Former Managing Director of the Nigerian Security Printing and Minting Company (NSPMC), Ehi Okomoyon was interrogated by the Economic and Financial Crimes Commission (EFCC) over alleged N750million Polymer notes contract.
On Sunday night, Okomoyon was arrested by officials of EFCC following the report sent to them by the Australian police, but he was later released yesterday after undergoing interrogation.
With the disappearance of millions of N1000 currency notes from the company, Okomoyon resigned his appointment just before things started heating up.
Nigerian officials allegedly received bribes for Securency, a note-printing firm partly owned by the Reserve Bank of Australia, which handled the polymer banknotes contract.
Professor Chukwuma Soludo, former Governor of the CBN was also questioned by the EFCC in January in connection with the probe.
A source said yesterday that the bribe sum could be more than N750million, going by the depth of the investigation conducted by the Australian police.
“It is left to us to conduct the Nigerian dimension of the scam. What I can tell you is that since January, the EFCC has made some breakthrough in its probe,” the source said.
The Head of Media and Publicity of the EFCC, Mr.Wilson Uwujaren, who confirmed Okomoyon’s arrest, held back with no details.
However, another source from Mint disclosed that, “I think the invitation of the former MD of Mint by the EFCC is a fact-finding one because the contract was purely a CBN affair”.
“It is a good development that the EFCC is finally trying to get to the root of the contract”.
“If you are talking of any bribery, it must have been perpetrated during the initial award of contract for the supply of polymer substrates to Securency in 2006 for the N20 banknote.
“The same template used for the N20 banknote was also applied to N5, N10, and N50 – without any fresh bid. It is curious that the CBN officials chose to adopt the same template in November 2008 without a fresh bid. The contracts for the printing of 1.915billion of N5, N10, and N50 notes were only awarded in April this year”.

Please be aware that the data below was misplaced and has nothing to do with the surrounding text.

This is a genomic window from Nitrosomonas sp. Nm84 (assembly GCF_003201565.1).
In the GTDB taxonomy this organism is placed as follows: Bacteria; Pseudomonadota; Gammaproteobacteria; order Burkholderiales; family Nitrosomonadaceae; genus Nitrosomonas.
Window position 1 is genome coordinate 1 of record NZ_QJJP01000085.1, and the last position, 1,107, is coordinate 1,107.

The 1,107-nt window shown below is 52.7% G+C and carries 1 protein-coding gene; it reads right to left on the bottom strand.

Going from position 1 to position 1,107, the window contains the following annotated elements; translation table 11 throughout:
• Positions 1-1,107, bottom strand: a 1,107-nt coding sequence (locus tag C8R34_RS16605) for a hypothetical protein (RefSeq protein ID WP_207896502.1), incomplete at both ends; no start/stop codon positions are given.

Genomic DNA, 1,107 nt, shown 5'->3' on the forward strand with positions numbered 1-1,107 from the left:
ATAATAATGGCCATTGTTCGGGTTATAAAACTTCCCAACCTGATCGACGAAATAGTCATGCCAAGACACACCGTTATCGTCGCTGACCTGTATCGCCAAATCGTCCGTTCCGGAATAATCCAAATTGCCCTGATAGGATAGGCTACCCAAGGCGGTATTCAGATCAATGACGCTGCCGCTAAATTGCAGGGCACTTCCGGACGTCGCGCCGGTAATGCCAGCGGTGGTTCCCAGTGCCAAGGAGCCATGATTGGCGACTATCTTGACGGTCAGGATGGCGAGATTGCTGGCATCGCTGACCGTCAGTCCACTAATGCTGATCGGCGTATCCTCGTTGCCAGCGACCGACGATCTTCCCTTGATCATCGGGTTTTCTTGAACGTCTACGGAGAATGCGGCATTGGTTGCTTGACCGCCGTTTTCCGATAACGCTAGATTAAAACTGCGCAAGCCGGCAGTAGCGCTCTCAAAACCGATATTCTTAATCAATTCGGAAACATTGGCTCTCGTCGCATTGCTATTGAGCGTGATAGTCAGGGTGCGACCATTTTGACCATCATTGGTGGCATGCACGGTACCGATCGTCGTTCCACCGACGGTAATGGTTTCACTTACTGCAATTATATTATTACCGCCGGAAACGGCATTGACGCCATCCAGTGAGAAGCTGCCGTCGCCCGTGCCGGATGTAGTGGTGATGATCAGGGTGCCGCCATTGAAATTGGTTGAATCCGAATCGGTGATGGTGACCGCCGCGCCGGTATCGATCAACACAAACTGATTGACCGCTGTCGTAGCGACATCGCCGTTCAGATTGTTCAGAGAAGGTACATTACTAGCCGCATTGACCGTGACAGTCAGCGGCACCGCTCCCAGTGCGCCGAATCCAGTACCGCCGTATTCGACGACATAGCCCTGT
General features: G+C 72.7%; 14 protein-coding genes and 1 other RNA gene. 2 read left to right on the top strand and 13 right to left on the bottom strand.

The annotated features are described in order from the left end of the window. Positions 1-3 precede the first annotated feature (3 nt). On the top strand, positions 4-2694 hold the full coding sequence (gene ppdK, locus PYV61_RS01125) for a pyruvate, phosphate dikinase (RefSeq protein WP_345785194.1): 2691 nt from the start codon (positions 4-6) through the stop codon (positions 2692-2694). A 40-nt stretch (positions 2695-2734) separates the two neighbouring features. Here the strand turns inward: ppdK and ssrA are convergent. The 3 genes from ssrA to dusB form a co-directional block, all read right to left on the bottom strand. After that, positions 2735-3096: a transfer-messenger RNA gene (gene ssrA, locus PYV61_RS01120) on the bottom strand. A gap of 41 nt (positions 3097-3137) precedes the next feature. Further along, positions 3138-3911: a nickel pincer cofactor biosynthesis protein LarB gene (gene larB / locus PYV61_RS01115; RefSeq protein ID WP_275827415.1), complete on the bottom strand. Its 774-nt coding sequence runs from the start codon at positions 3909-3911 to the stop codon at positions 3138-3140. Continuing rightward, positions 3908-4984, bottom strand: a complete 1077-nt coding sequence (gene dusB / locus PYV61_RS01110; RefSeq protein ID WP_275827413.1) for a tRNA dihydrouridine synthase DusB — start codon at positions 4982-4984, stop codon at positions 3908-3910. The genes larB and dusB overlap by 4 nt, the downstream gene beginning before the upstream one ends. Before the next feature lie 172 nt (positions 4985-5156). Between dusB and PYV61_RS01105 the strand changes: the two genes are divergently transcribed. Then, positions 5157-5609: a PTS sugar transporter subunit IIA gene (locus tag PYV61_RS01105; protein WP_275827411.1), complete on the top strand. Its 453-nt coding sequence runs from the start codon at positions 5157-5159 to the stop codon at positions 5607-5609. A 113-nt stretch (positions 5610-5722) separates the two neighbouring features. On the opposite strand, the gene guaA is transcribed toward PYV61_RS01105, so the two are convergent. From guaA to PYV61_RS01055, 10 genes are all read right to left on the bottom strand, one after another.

“So, the approach adopted by the CBN was suggestive of a conspiracy or an understanding. The bribery scandal predated the award of the contracts in April, this year”.
“I don’t think the decision to print N5, N10, and N50 notes in polymer was the key thing. The bribery must have been done in 2006. The terms of the deal were only extended to the contracts for N5, N10, and N50 notes”.
“To show you that a cabal was at work, not every party was involved in the evaluation process”.
“It was a sealed deal because the CBN dictates who prints abroad, what substrates to print on as well as the quantity. The CBN even decides the companies that will clear and do the freight.”
The late President Umaru Yar‘Adua, in the company of the then CBN governor, launched the N5, N10 and N50 polymer notes on September 30, 2009 at the Presidential Villa.
The circulation of the new bank notes coincided with Nigeria’s 49th Independence Anniversary celebration.
There have been allegations of shady deals between some CBN officials and Securency International company of Australian. Although the contract for the printing of N5, N10, N50 notes were awarded in April 2009, the bribery scandal involving Securency occurred in 2006.
The probe conducted by AFP gave clues which the EFCC is examining.
According to a document, the CBN tender results for banknotes in 2006 showed how Securency bid for N20 polymer note at Euro 73.475 per 1000 notes, including freight charge.
But it was learnt that the cost was later reduced to Euro 59.88 by the CBN when the N20 polymer contract was awarded in 2006.
Others involved in the bid are: Global Securency (Australia); Gieesecke and Devrient (G &D) of Germany ; De La Rue (the UK ); FC Oberther (France ) and Nigerian Security Printing and Minting Company (NSPMC).